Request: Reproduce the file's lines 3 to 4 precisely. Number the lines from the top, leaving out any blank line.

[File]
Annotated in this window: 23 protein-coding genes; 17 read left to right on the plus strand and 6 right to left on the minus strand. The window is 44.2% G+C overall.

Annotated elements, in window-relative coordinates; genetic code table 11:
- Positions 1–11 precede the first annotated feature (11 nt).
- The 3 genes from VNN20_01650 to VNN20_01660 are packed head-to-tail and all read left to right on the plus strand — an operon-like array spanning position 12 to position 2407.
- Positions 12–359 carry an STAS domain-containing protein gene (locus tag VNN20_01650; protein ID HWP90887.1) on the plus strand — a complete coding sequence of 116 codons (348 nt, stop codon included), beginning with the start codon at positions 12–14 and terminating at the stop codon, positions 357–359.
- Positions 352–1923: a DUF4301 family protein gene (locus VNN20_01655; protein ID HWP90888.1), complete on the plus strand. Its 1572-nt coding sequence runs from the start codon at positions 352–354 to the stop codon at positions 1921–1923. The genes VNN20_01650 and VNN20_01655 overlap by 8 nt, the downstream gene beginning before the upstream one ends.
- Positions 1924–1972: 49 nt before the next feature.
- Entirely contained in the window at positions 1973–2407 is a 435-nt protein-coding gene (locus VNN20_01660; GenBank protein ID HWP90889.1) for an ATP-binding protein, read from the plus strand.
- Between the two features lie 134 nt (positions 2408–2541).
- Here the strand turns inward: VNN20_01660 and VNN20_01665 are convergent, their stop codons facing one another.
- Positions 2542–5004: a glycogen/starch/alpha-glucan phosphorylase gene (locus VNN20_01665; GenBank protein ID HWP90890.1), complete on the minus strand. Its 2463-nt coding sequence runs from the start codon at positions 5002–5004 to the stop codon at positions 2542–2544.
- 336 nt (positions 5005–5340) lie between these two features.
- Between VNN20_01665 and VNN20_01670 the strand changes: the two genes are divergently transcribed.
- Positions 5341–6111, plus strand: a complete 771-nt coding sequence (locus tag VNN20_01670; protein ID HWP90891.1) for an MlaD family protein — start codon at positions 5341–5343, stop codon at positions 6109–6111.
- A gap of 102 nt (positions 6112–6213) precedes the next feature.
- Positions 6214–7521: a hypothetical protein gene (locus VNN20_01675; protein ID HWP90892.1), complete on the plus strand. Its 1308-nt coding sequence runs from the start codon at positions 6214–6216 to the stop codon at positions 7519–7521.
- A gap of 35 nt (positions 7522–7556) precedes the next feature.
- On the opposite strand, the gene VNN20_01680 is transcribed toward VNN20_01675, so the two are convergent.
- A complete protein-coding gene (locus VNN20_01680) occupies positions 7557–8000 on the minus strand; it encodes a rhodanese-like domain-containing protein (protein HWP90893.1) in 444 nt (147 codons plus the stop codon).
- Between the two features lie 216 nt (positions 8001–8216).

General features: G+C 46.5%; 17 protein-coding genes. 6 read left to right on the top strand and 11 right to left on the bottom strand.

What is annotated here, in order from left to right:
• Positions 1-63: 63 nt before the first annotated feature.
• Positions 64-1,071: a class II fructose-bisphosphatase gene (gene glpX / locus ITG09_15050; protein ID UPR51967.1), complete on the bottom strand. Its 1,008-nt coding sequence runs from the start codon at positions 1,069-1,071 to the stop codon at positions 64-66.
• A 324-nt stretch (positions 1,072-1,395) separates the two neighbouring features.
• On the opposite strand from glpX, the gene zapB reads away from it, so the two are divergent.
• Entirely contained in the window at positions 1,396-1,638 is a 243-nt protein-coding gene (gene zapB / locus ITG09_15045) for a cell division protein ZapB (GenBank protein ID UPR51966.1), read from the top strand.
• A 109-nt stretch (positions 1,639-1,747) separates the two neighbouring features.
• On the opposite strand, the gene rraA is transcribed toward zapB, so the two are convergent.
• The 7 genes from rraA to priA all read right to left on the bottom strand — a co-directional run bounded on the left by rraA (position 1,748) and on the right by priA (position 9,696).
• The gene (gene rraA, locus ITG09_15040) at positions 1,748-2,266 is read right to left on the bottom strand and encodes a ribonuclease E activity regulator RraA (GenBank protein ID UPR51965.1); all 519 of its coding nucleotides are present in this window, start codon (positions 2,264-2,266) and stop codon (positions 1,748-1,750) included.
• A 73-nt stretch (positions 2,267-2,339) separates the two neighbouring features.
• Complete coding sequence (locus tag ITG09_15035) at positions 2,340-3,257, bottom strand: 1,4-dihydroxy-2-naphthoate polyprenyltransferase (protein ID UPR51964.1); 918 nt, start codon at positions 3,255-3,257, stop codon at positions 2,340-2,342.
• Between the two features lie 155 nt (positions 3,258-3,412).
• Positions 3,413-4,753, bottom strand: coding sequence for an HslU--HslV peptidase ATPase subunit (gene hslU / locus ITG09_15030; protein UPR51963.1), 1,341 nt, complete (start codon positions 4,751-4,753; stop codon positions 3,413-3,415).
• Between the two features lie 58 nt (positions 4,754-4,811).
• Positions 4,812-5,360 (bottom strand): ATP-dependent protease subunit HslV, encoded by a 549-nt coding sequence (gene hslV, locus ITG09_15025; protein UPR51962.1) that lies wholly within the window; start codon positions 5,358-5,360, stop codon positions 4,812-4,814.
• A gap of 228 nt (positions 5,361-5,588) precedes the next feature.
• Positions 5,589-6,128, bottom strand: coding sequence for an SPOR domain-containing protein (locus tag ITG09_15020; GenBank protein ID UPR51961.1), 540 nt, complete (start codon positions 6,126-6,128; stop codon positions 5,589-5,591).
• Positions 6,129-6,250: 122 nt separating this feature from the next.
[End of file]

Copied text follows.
- Positions 1–11 precede the first annotated feature (11 nt).
- The 3 genes from VNN20_01650 to VNN20_01660 are packed head-to-tail and all read left to right on the plus strand — an operon-like array spanning position 12 to position 2407.